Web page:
Thanks to the blizzard that hit my East Coast home base while I was at the NAMM show this past weekend, I’m currently cooling my heels in a Starbucks near family in San Diego while figuring out how to get home. I’ve been trying to figure this out since the second morning of the show when I got the first email of several telling me that my flight home was canceled, so I ended up missing a significant amount of time on the show floor speaking with clients and checking out new gear — very frustrating.
One unexpected upside of being stranded in Southern California was that I was able to attend a developer meetup hosted by ROLI, the owners of the JUCE C++ framework that’s widely used in the industry. (more…)
Once again, Art & Logic will have representatives from our engineering and recruiting departments attending the annual Winter NAMM Show in Anaheim, California.
NAMM, the National Association of Music Merchants (NAMM), commonly called NAMM in reference to the organization’s popular NAMM trade shows, is the not-for-profit association that promotes the pleasures and benefits of making music and strengthens the $17 billion global music products industry. Our association — and our trade shows — serve as a hub for people wanting to seek out the newest innovations in musical products, recording technology, sound and lighting. NAMM’s activities and programs are designed to promote music making to people of all ages.
Art & Logic began 25 years ago as a company focused on providing custom software to the pro audio and music instrument industries, and though we’ve grown to expand our offerings far beyond that area, it remains one of the ongoing core competencies of our service portfolio.
We’ll be hoping to meet with previous, current, and potential clients over the first three days of the show later this week (Thursday, Jan 21 – Saturday Jan 23, 2016). If you’ll be there, and would like to set up a time to meet with us, please email me directly (email@example.com).
We’d also be interested to meet with talented developers or designers who’ll be there; see our careers page for a better understanding of the kinds of skills and backgrounds we’re interested in, and a bit of what it’s like to work with us.
Also, check back here (and on our @artandlogic twitter feed) later for updates from the show — manufacturers have been starting to put out teaser videos and press releases about new products to be unveiled at the show, and it looks like this should be an especially good one; we’re really looking forward to checking things out.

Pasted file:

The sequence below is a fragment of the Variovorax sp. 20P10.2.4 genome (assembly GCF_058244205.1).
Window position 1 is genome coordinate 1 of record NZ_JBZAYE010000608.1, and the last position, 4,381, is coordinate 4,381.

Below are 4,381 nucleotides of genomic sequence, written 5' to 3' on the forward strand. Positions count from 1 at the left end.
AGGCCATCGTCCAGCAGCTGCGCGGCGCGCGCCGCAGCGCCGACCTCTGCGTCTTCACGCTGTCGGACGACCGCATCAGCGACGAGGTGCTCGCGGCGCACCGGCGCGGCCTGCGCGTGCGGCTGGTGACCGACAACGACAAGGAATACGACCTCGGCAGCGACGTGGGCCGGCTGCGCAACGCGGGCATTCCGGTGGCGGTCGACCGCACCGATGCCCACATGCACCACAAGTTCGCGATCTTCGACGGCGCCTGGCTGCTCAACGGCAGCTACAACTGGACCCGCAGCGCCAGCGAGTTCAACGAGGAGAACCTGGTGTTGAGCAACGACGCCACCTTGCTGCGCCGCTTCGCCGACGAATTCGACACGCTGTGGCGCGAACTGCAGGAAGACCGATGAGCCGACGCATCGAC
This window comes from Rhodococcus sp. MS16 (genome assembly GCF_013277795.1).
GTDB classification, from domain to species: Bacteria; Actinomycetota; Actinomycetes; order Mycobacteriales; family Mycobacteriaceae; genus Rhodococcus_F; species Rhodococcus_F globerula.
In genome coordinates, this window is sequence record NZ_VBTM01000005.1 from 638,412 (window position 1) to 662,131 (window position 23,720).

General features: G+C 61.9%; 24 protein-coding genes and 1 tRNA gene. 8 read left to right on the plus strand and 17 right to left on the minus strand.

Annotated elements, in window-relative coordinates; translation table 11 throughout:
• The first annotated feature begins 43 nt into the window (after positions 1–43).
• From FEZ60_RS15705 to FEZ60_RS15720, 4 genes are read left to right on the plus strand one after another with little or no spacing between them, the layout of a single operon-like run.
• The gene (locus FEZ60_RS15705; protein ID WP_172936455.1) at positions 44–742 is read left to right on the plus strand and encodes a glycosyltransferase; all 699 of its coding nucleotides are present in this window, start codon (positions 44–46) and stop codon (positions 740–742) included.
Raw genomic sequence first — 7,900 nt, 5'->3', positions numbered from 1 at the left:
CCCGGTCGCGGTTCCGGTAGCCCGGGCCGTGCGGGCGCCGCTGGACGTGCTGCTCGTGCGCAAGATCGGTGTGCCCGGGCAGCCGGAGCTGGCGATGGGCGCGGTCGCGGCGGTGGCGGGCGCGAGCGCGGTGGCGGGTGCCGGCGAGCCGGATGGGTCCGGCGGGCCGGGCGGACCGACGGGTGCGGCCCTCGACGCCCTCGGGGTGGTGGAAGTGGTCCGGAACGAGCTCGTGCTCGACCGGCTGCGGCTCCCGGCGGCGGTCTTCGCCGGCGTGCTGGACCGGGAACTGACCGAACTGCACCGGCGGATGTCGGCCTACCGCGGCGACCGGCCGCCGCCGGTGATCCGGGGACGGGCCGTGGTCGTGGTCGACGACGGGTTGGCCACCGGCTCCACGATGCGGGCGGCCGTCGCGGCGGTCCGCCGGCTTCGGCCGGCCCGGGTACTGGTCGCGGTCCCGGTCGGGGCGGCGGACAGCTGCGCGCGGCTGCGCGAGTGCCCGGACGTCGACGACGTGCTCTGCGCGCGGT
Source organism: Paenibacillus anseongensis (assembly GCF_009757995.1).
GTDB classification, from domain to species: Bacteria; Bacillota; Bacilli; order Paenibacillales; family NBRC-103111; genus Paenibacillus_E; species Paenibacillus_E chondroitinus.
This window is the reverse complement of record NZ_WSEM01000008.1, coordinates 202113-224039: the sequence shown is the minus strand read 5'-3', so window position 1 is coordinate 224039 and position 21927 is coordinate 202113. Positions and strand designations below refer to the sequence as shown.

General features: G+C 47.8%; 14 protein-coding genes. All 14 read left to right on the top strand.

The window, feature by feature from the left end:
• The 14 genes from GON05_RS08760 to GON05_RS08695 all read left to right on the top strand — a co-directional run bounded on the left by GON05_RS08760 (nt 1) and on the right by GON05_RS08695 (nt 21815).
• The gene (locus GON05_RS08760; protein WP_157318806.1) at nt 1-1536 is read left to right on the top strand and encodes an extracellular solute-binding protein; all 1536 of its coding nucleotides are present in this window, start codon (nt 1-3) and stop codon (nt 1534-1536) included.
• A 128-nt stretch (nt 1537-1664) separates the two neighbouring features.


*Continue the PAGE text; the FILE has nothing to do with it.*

If you’re a developer, whether or not you’re interested in meeting with us — do be sure to check out the JUCE developer meetup that’s being held on Saturday night. JUCE version 4 was recently released, and there will be lots of new things to learn about it.
image via namm.org
In a hurry? You can now use our HUp jquery plugin to read files in a chunked fashion as data URLs. Hooray!
Got a minute or two? Let’s talk about file read chunking, data URLs and base 64.
If you’ve been looking forward to the previously promised discussion about file reading/downloading to/uploading from IndexedDb – well, keep looking forward, it’s on the way. In the meantime, however, let’s take a quick look at a problem and it’s quick and easy solution, that emerged out of making file reading chunkable for the HUp plugin.
On January 1 Benedict Evans
, an analyst at a16z
, posted 20 questions for 2015
and posed a number of interesting questions and predictions for the year. Now that 2015 is drawing to a close I thought it would be interesting to take a look back at his post, what actually happened in 2015, and what 2016 may have in store.
The list of questions focus on Apple, Google, Facebook, Microsoft, and Amazon – along with companies that compete with or who are connected to their mobile and tech ecosystems such as Samsung, HTC, and RIM. Apple and Google by virtue of iOS and Android may seem to be the major players here with Facebook, Microsoft, and Amazon experimenting with their own apps, services, and products on these mobile platforms, but depending on the angle you’re evaluating them from, there’s many interesting moves that took place in 2015 and possibly even more to come in 2016.
So, this week’s stand up meeting is finally concluded. You weren’t really paying attention – blah blah something uploader, the details are in the task, blah blah HTML5. You sit down at your station, pull up the task and – hmm, support for modern browsers, including mobile… need to show previews of certain types of files before uploading… show progress… pause and resume? You seem to remember seeing something like that on one of your favourite developer blogs…
You may have been thinking about the HTML5-based uploader and file reader I shared way back when. However, as reader RLK points out, there wasn’t really a way to pause or resume uploads previously. The logic was there… if you were willing to unwrap DeferXHR from the plugin. Oops. Let’s fix that, and add some functionality while we’re at it.
Development effort Q&A: native Android versus iOS app
Q) What is the relative effort to develop a native app for Android versus iOS?
A) It depends on how proficient the developer is and what she’s told to do.
Some developers maintain that Android work tends to take about 20% longer than equivalent iOS functionality. Other voices maintain the opposite: that Android development—not to mention code submission—can progress much more quickly than iOS. I’d say it depends: